The Emotional Response to Risks: Inevitable but Not Unmanageable

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The Emotional Response to Risks: Inevitable but Not Unmanageable

Please use this identifier to cite or link to this item: http://hdl.handle.net/10355/1388

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dc.contributor.author Miller, Henry I.
dc.date.accessioned 2009-05-20T14:43:41Z
dc.date.available 2009-05-20T14:43:41Z
dc.date.issued 1998
dc.identifier.citation AgBioForum 1(1) 1998: 14-16. en
dc.identifier.issn 1522-936X
dc.identifier.uri http://hdl.handle.net/10355/1388
dc.description.abstract As the government makes decisions about consumer products, fear and intimidation from several possible sources may distort the accurate assessment of risks, benefits and possible alternatives. This can lead to decisions that are harmful from both an economic and humanitarian perspective. Understanding the emotional dimension can help health and food professionals and scientists to address largely emotional responses by the public and enable them to make more clear-headed decisions free from cynical manipulation. en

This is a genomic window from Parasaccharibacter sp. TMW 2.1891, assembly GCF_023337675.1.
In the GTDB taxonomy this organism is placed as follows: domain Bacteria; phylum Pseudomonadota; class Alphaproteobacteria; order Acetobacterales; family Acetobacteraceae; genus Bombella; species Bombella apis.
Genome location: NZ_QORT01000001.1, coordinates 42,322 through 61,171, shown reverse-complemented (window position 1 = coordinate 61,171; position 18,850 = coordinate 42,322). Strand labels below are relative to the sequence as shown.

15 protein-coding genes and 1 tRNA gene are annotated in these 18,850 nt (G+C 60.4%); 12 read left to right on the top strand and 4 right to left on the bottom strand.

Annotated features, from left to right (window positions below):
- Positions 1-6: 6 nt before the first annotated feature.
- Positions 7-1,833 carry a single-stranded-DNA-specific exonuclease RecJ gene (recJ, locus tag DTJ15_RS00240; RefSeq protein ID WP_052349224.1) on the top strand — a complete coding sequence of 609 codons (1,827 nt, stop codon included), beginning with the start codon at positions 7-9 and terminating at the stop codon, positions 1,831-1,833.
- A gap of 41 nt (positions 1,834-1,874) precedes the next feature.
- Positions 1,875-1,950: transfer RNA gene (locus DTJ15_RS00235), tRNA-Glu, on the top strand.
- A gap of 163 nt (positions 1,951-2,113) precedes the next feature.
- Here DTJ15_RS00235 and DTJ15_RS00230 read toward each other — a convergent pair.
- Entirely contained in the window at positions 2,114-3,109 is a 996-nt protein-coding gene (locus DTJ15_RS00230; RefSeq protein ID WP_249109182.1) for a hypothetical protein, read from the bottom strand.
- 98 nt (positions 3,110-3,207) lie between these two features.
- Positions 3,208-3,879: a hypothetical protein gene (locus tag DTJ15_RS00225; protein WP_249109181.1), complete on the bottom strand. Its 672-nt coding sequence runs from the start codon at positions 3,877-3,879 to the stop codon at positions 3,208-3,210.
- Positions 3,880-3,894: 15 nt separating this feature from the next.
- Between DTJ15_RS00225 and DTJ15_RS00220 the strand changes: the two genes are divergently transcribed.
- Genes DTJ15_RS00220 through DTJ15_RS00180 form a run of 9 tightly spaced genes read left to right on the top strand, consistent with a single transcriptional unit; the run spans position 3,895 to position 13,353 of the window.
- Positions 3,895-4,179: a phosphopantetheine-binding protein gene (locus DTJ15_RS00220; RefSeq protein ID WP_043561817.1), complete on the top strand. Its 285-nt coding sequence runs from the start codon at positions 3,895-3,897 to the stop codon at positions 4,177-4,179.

dc.language.iso en en
dc.publisher AgBioForum en
dc.source.uri http://www.agbioforum.missouri.edu/v1n1/v1n1a04-miller.htm
dc.subject emotional dimension en
dc.subject risk response en
dc.subject.lcsh Risk perception en
dc.subject.lcsh Genetic engineering -- Risk assessment en
dc.title The Emotional Response to Risks: Inevitable but Not Unmanageable en
dc.type Article en
dc.relation.ispartofcommunity University of Missouri-Columbia. College of Agriculture, Food and Natural Resources. Division of Applied Social Sciences. Department of Agricultural Economics. Economics and Management of Agrobiotechnology Center. AgBioForum (Journal)
dc.relation.ispartofcollection AgBioForum, vol. 1, no. 1 (1998)


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